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Provides a history of 40 significant shipwrecks, along with maps plotting the sites of more than 1,400 wrecks around the world
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Nigel Pickford studied English at Cambridge University, and has carried on a family tradition of professional shipwreck research for salvage companies that extends back 50 years. He is an established authority in this arcane but rapidly expanding field and has a personal archive on treasure ships that is unparalleled in its comprehensiveness. He has been involved in the discovery of a wide variety of ships, ranging from a 12th--century junk in the South China Sea that was found with silver, gold, and porcelain on board, to a World War I merchant ship off southern Ireland with a cargo of gold ingots and tin. At present, Nigel Pickford is researching a number of different projects for Swedish, German, Malaysian, American, and British salvage teams, including a 20th--century cargo of gold lost in the Mediterranean, a fabulous 17th--century Spanish treasure ship lost in international waters, four Dutch and Portuguese wrecks of the early 17th century that sank in the Strait of Malacca, and a West African trader wrecked with its cargo of porcelain in Liverpool Bay, England. In recent years, Nigel Pickford has worked for most of the major names in shipwreck salvage, including Michael Hatcher (famous for retrieving the Nanking cargo from the Geldermalsen) and Sverker Hallstrom, who recovered the Vung Tau cargo.From Booklist:
Though the jacket proclaims this as "the first comprehensive guide to ships lost at sea and the treasures they have yielded," Pickford's introduction more modestly and accurately states that, because of the lack of records over the vast ages and areas involved," no book on this subject could pretend to be totally comprehensive." Defining a treasure ship broadly as "any ship used to transport a high-value cargo of precious metals or artifacts that do not lose their value when immersed for long periods in salt water," Pickford, a professional shipwreck researcher, provides illuminating text set in a sea of illustrations. The result is a book that is a fine starting point for shipwreck research as well as a browsable coffee-table book, because of the graphics for which Dorling Kindersley is esteemed.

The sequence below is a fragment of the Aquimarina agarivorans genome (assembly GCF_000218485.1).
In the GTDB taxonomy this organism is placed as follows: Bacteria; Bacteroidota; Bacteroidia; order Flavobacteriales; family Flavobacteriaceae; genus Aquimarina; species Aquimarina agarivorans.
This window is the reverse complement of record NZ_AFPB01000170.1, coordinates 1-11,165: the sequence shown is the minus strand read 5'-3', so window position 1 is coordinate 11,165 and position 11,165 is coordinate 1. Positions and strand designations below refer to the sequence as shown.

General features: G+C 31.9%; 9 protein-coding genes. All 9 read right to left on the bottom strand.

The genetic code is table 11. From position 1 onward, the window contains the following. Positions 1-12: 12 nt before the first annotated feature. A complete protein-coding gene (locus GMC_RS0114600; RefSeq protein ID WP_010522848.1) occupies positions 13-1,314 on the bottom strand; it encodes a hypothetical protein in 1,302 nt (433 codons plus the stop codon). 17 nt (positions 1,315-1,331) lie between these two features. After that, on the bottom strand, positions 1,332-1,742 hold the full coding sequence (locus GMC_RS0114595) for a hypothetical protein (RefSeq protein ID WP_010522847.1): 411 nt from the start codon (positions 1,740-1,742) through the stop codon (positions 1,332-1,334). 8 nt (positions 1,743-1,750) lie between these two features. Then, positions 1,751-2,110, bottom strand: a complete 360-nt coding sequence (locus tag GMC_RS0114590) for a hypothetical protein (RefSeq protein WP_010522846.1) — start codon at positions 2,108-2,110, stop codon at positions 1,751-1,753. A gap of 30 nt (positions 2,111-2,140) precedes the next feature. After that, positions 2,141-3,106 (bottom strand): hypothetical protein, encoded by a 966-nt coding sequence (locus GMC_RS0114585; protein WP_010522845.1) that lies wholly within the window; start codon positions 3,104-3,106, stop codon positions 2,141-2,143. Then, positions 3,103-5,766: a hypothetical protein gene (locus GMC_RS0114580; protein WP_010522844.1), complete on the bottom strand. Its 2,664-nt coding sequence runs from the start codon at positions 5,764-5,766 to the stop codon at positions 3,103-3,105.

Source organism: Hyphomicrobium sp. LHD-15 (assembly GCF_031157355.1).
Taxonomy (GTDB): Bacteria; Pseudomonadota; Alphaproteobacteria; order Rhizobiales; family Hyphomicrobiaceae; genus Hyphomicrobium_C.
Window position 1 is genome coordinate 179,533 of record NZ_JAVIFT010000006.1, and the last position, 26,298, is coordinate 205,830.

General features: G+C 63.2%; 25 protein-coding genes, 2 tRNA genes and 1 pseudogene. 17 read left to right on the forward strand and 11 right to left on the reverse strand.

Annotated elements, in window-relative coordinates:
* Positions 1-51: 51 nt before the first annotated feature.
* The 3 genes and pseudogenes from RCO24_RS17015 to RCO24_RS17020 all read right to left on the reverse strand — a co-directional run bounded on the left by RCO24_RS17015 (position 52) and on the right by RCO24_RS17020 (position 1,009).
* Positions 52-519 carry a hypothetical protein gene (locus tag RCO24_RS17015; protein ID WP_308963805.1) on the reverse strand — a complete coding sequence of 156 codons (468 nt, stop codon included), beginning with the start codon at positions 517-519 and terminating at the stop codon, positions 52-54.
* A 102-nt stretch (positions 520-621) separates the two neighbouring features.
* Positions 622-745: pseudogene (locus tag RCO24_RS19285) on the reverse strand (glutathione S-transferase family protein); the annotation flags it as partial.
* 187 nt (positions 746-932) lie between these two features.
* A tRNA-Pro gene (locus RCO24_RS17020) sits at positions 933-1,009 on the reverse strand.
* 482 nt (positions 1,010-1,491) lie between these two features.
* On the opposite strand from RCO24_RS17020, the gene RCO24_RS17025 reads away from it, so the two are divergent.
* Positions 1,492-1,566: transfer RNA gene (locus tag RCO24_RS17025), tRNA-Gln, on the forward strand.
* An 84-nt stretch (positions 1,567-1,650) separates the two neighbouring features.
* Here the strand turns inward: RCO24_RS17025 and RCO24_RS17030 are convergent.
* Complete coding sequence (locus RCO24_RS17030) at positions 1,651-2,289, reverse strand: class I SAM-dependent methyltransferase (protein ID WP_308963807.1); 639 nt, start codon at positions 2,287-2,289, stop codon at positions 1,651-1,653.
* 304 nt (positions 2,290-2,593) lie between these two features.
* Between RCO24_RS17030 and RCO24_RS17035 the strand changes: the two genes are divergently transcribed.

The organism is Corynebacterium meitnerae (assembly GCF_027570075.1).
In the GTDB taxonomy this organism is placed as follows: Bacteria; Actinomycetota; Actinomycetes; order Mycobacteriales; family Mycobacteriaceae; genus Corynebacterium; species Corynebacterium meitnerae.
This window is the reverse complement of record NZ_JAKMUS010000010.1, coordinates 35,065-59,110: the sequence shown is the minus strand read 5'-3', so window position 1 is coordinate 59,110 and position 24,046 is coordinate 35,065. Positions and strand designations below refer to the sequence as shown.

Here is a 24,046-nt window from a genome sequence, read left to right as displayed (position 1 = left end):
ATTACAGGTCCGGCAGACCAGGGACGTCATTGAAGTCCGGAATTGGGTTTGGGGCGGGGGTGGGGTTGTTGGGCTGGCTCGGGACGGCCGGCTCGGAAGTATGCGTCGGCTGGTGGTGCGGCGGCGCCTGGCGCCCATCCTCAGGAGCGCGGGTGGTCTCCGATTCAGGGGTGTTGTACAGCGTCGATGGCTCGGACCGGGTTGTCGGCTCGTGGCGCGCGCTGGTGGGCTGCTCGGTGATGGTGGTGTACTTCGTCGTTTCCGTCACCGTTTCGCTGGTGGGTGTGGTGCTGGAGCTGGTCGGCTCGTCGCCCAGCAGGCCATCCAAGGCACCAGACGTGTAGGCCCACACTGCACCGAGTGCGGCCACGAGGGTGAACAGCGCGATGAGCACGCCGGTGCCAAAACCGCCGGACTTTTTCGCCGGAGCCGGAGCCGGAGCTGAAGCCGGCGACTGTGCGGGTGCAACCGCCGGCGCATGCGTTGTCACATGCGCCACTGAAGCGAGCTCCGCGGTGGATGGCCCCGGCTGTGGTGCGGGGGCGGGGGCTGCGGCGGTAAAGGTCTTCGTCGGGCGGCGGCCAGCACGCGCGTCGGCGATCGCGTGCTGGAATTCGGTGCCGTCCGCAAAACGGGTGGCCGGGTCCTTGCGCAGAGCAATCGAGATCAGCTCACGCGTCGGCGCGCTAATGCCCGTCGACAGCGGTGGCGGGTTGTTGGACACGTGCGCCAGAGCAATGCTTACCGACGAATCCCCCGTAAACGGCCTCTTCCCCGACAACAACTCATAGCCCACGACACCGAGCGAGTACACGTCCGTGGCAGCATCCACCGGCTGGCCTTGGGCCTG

The atlas is divided into two main parts. The first, "Shipwrecks," examines 40 significant shipwrecks in two-page spreads combining text with profuse use of photographs and other illustrations. These shipwrecks are arranged into 14 groupings including "The Vikings," "Chinese Junks," and "Pirates and Privateers"; each has its own lavish introductory two-page spread. The book's second main part, "Gazetteer," has two sections: maps and shipwreck listings. The 20 double-page maps locate by number more than 1,400 shipwrecks, indicating for each relative sea depths in yards and meters, date of sinking, and whether or not some salvage history is known. The shipwreck listings indicates, where known, the ship's name and location on a map in the atlas, date of sinking, nationality, tonnage, location, route, cargo, and salvage record.
Concluding the book are a glossary and a bibliography of about 100 entries each, as well as an index. That the index refers not at all to the 34 pages of shipwreck listings in part 2 makes it difficult to easily locate specific information, such as the cargo of the Titanic or the captain of the San Juan, in that section. The Lusitania, perhaps failing to meet the author's broad definition of treasure ship, escapes mention anywhere in the book.
Recommended as a seaworthy addition to public, academic, and elementary and secondary school libraries for both reference and browsing.
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Book Description Dk Pub, 1994. Hardcover. Condition: New. Never used!. Seller Inventory # P111564585999